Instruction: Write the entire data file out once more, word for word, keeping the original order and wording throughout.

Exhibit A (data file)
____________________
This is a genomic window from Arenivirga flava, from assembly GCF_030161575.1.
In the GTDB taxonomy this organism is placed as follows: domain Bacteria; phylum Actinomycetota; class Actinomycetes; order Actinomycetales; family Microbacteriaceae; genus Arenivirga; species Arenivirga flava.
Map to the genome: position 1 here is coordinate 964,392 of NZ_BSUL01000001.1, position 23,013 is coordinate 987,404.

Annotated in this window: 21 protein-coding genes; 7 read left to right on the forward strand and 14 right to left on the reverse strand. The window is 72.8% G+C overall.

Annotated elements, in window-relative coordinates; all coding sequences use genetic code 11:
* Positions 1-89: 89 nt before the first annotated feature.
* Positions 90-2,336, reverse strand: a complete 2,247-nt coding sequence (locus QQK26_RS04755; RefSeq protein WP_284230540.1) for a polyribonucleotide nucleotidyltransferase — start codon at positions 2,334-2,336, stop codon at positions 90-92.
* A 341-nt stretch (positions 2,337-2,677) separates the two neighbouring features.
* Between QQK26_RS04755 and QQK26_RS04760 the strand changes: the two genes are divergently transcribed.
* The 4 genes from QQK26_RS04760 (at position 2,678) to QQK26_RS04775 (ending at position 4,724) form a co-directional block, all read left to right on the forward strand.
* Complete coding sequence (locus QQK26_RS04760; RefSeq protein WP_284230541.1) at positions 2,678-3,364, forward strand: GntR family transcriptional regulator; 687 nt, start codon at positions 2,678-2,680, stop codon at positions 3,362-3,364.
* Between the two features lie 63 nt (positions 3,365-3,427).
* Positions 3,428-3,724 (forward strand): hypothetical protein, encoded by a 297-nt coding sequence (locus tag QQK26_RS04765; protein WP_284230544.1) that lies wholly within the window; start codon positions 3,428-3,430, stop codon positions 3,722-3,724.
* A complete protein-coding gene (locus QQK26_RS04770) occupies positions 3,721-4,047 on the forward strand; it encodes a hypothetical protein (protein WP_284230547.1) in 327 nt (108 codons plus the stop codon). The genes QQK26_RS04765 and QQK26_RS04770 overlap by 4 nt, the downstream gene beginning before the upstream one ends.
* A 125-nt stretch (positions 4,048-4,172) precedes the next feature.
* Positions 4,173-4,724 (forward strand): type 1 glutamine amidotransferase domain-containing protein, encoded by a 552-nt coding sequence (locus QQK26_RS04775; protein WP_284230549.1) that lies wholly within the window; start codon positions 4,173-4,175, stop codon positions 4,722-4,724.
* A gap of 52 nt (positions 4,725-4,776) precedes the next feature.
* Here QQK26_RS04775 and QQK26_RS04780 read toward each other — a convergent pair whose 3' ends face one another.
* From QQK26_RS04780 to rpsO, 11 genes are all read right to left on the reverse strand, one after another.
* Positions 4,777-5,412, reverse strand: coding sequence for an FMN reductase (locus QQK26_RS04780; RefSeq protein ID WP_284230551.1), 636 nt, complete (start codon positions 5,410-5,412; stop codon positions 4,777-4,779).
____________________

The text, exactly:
This is a genomic window from Arenivirga flava, from assembly GCF_030161575.1.
In the GTDB taxonomy this organism is placed as follows: domain Bacteria; phylum Actinomycetota; class Actinomycetes; order Actinomycetales; family Microbacteriaceae; genus Arenivirga; species Arenivirga flava.
Map to the genome: position 1 here is coordinate 964,392 of NZ_BSUL01000001.1, position 23,013 is coordinate 987,404.

Annotated in this window: 21 protein-coding genes; 7 read left to right on the forward strand and 14 right to left on the reverse strand. The window is 72.8% G+C overall.

Annotated elements, in window-relative coordinates; all coding sequences use genetic code 11:
* Positions 1-89: 89 nt before the first annotated feature.
* Positions 90-2,336, reverse strand: a complete 2,247-nt coding sequence (locus QQK26_RS04755; RefSeq protein WP_284230540.1) for a polyribonucleotide nucleotidyltransferase — start codon at positions 2,334-2,336, stop codon at positions 90-92.
* A 341-nt stretch (positions 2,337-2,677) separates the two neighbouring features.
* Between QQK26_RS04755 and QQK26_RS04760 the strand changes: the two genes are divergently transcribed.
* The 4 genes from QQK26_RS04760 (at position 2,678) to QQK26_RS04775 (ending at position 4,724) form a co-directional block, all read left to right on the forward strand.
* Complete coding sequence (locus QQK26_RS04760; RefSeq protein WP_284230541.1) at positions 2,678-3,364, forward strand: GntR family transcriptional regulator; 687 nt, start codon at positions 2,678-2,680, stop codon at positions 3,362-3,364.
* Between the two features lie 63 nt (positions 3,365-3,427).
* Positions 3,428-3,724 (forward strand): hypothetical protein, encoded by a 297-nt coding sequence (locus tag QQK26_RS04765; protein WP_284230544.1) that lies wholly within the window; start codon positions 3,428-3,430, stop codon positions 3,722-3,724.
* A complete protein-coding gene (locus QQK26_RS04770) occupies positions 3,721-4,047 on the forward strand; it encodes a hypothetical protein (protein WP_284230547.1) in 327 nt (108 codons plus the stop codon). The genes QQK26_RS04765 and QQK26_RS04770 overlap by 4 nt, the downstream gene beginning before the upstream one ends.
* A 125-nt stretch (positions 4,048-4,172) precedes the next feature.
* Positions 4,173-4,724 (forward strand): type 1 glutamine amidotransferase domain-containing protein, encoded by a 552-nt coding sequence (locus QQK26_RS04775; protein WP_284230549.1) that lies wholly within the window; start codon positions 4,173-4,175, stop codon positions 4,722-4,724.
* A gap of 52 nt (positions 4,725-4,776) precedes the next feature.
* Here QQK26_RS04775 and QQK26_RS04780 read toward each other — a convergent pair whose 3' ends face one another.
* From QQK26_RS04780 to rpsO, 11 genes are all read right to left on the reverse strand, one after another.
* Positions 4,777-5,412, reverse strand: coding sequence for an FMN reductase (locus QQK26_RS04780; RefSeq protein ID WP_284230551.1), 636 nt, complete (start codon positions 5,410-5,412; stop codon positions 4,777-4,779).